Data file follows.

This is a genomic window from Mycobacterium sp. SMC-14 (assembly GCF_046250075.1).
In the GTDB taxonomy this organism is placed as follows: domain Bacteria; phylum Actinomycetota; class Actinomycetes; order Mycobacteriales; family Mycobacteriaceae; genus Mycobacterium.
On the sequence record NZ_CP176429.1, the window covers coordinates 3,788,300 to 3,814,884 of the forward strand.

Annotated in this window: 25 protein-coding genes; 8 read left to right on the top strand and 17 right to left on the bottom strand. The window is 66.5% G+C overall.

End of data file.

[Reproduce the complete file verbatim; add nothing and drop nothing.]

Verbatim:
This is a genomic window from Mycobacterium sp. SMC-14 (assembly GCF_046250075.1).
In the GTDB taxonomy this organism is placed as follows: domain Bacteria; phylum Actinomycetota; class Actinomycetes; order Mycobacteriales; family Mycobacteriaceae; genus Mycobacterium.
On the sequence record NZ_CP176429.1, the window covers coordinates 3,788,300 to 3,814,884 of the forward strand.

Annotated in this window: 25 protein-coding genes; 8 read left to right on the top strand and 17 right to left on the bottom strand. The window is 66.5% G+C overall.